Seattle's Child

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Seattle Youth Symphony Orchestra transforms lives through music

Raising the next generation of classical musicians, one note at a time.

The rehearsals are nearly as good as the concerts themselves. Sure, the acoustics of the space are incredible, but what’s truly awe-inspiring is listening to the sheer talent of some of Seattle’s most exceptional young musicians as they play the works of legendary composers. Each movement enraptures; a crescendo of pride swells in the audience as we sit, spellbound.

The Seattle Youth Symphony Orchestra (SYSO) is the largest youth symphony in the United States, as well as one of the oldest. Last season marked its 75th anniversary, and its legacy is apparent. Since its inception it has grown into an organization of great renown, with a considerable range of programs for young musicians. From five orchestras, to two summer programs, partnerships with local schools and a conservatory, SYSO offers a breadth of opportunity for cultivating musicianship in Seattle to more than 1,800 students per year.

Admission is competitive; auditions include a combination of scales, a solo, and sight reading, and many talented prospects are turned away. For those admitted, the work can be grueling but the payoff is great.

Violinist Leeia Stroh eagerly anticipates SYSO rehearsals every Saturday. “Yes, I look forward to sitting in a chair for four hours doing the same three pieces over and over again. And yes, it can be very difficult at times,” she says. “But the coaches and the conductors make everything seem possible. Not only possible, but easy and fun. They break the hard spots down into just a few note spots, and drill us through them until it starts to sound like music.”


SYSO features some of the area’s best young musicians.

Of course, parental support is key. Providing encouragement, shuttling kids to rehearsals, keeping them on track with practicing, and setting up private lessons are just a few of the responsibilities families take on for their young musicians.

“Our family does a lot of weekend hiking, skiing and camping trips, and joining SYSO meant saying goodbye to family outings on Saturdays and weekdays,” says Leeia’s mom, Lucie Huang.

For Martha Reynolds, whose son Hugo plays the French horn with SYSO, the commitment felt natural: “We are a family of musicians. While pregnant with him, I routinely placed earphones on either side of my belly and played the Adagio movement of Mozart’s Clarinet Concerto in A Major.

Research on music education reveals a number of benefits, such as improved cognition and memory, teamwork skills, stronger academic performance and other advantages, compared to peers who are not exposed to music. Despite the benefits of arts education, many students around the country have suffered losses, as arts-based classes and programs are deemed expendable and cut from the school budget.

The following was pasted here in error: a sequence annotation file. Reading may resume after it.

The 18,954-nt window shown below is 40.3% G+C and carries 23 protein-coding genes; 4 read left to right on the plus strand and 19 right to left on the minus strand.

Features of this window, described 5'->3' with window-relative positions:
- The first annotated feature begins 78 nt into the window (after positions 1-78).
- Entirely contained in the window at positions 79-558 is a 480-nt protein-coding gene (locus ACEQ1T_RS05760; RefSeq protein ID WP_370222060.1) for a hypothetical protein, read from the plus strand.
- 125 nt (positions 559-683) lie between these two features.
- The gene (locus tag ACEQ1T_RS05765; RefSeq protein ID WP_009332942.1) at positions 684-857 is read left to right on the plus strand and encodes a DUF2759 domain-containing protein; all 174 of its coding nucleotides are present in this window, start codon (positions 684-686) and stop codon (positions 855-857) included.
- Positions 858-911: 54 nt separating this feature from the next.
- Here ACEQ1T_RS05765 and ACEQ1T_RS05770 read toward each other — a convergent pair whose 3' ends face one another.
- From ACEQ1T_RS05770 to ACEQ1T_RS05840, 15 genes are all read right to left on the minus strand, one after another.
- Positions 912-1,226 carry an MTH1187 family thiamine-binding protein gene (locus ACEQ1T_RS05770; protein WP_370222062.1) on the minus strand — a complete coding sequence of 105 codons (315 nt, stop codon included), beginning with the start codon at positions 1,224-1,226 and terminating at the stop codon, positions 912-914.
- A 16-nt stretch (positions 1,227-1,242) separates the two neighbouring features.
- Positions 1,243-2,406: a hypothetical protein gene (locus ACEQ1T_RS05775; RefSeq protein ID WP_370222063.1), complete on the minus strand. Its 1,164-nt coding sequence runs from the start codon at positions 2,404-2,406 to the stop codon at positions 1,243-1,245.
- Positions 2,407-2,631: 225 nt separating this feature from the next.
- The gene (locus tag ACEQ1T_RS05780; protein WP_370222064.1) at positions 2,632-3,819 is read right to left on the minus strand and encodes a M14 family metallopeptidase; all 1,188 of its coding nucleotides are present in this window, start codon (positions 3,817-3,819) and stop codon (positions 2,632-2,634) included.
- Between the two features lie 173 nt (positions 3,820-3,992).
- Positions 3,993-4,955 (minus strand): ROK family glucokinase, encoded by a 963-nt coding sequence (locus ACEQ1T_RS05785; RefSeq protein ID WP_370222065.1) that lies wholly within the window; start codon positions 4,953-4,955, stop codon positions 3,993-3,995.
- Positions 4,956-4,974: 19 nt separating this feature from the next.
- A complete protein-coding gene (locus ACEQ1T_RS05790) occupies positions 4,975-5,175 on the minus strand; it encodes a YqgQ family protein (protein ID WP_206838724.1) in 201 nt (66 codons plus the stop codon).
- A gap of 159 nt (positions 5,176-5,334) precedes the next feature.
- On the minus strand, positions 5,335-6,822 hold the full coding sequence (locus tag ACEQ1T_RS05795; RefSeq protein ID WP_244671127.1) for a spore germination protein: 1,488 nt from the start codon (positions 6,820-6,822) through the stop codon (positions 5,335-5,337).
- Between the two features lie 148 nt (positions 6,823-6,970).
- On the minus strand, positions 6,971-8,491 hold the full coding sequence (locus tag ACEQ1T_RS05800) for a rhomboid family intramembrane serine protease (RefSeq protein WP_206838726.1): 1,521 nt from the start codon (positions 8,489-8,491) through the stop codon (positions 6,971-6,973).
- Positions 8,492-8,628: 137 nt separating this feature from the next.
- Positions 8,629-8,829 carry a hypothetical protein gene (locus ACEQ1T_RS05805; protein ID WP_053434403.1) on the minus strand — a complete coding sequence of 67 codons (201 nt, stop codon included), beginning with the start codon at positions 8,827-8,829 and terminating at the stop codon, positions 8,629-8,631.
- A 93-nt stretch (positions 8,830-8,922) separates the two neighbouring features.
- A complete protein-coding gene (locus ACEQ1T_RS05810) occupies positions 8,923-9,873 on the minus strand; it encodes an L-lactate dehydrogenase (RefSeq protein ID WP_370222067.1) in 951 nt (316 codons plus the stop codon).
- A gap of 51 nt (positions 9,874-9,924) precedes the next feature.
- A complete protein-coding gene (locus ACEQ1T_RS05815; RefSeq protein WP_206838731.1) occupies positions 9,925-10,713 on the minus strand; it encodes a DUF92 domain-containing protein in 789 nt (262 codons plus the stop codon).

SYSO strives to close the music education opportunity gap through the Musical Pathways project, bringing classical music instruction to Seattle public schools where economic barriers have limited student exposure to the arts. Giving students in less affluent neighborhoods the opportunity to work with professionals at the top of their field is a core value of the organization.

The Endangered Instruments program, another one of SYSO’s educational initiatives, teaches lesser-taught orchestral instruments to interested players. Instruments like the viola and bassoon are often overlooked in favor of the violin or flute. By offering free instruction for these and other underexplored instruments, SYSO helps to maintain a robust assembly of players.

“Music is a human right,” says Juan Felipe Molano, the organization’s new musical director.

Born in Colombia, Maestro Molano is happy to call Seattle his new home.

“Seattle has been and will be an incubator for really talented people,” says Molano, citing other classical art forms such as ballet and opera, but also grunge rock and other alternative art forms that consider this city their birthplace. He believes that Seattle’s melting pot is also a strength of our city. “The immigrants in this part of the country are so diverse. Different cultures coming together in one place … the arts are [positively] affected by that.”

This cultural cornucopia is something he’d like to see a little more of in the SYSO’s repertoire as well. In the future, Molano would like to enhance the 18th- and 19th-century European artists who comprise the traditional canon by adding compositions from other cultural backgrounds American, Asian and South American, for example whose work is likewise brilliant, but lesser known. Molano believes that this will help to usher in an era of well-rounded musicians: “We need to remind the next generation that diversity and inclusion are so important.”

Although each individual member of the Seattle Youth Symphony Orchestra is remarkable, the harmonies they produce will leave you speechless giving credence to the belief that the whole is greater than the sum of its parts.


Interested in seeing the Seattle Youth Symphony Orchestra live? Juan Felipe Molano’s debut concert with SYSO is Sunday, Nov. 17 at Benaroya Hall. Find details on that and other performances here.

About the Author

Danielle Hayden